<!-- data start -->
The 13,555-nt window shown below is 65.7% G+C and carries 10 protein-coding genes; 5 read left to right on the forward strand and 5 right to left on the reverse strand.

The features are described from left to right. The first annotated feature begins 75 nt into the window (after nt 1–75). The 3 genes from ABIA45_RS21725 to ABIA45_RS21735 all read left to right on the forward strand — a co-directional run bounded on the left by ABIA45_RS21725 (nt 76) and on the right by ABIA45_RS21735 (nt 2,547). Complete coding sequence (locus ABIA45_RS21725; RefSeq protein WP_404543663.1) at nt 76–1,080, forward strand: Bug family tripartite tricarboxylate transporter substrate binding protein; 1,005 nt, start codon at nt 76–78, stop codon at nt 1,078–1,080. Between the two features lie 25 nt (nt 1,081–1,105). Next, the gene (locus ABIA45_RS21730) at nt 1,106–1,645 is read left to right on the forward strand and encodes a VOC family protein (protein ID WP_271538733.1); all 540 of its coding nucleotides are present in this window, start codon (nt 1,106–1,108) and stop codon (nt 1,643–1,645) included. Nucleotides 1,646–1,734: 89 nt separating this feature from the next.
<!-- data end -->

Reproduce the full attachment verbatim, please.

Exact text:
The 13,555-nt window shown below is 65.7% G+C and carries 10 protein-coding genes; 5 read left to right on the forward strand and 5 right to left on the reverse strand.

The features are described from left to right. The first annotated feature begins 75 nt into the window (after nt 1–75). The 3 genes from ABIA45_RS21725 to ABIA45_RS21735 all read left to right on the forward strand — a co-directional run bounded on the left by ABIA45_RS21725 (nt 76) and on the right by ABIA45_RS21735 (nt 2,547). Complete coding sequence (locus ABIA45_RS21725; RefSeq protein WP_404543663.1) at nt 76–1,080, forward strand: Bug family tripartite tricarboxylate transporter substrate binding protein; 1,005 nt, start codon at nt 76–78, stop codon at nt 1,078–1,080. Between the two features lie 25 nt (nt 1,081–1,105). Next, the gene (locus ABIA45_RS21730) at nt 1,106–1,645 is read left to right on the forward strand and encodes a VOC family protein (protein ID WP_271538733.1); all 540 of its coding nucleotides are present in this window, start codon (nt 1,106–1,108) and stop codon (nt 1,643–1,645) included. Nucleotides 1,646–1,734: 89 nt separating this feature from the next.